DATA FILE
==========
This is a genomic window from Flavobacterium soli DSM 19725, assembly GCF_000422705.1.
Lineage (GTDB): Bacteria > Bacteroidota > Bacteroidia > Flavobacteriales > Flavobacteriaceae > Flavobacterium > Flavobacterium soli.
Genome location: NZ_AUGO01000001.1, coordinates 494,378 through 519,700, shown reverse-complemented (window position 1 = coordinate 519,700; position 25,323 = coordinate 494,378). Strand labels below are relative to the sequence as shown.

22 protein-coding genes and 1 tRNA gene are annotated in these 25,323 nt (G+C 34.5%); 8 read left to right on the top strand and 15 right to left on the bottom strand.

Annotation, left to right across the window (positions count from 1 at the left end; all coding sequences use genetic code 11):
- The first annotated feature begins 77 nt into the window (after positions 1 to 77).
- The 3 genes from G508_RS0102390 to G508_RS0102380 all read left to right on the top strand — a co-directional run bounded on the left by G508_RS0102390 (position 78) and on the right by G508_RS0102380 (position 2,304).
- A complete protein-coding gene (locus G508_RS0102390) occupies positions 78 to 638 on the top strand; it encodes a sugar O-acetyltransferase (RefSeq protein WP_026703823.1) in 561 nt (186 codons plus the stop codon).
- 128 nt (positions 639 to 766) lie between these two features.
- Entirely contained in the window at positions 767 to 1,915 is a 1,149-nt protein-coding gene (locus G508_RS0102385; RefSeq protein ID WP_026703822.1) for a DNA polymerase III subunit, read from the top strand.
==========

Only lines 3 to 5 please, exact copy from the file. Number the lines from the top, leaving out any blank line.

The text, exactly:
Genome location: NZ_AUGO01000001.1, coordinates 494,378 through 519,700, shown reverse-complemented (window position 1 = coordinate 519,700; position 25,323 = coordinate 494,378). Strand labels below are relative to the sequence as shown.

22 protein-coding genes and 1 tRNA gene are annotated in these 25,323 nt (G+C 34.5%); 8 read left to right on the top strand and 15 right to left on the bottom strand.

Annotation, left to right across the window (positions count from 1 at the left end; all coding sequences use genetic code 11):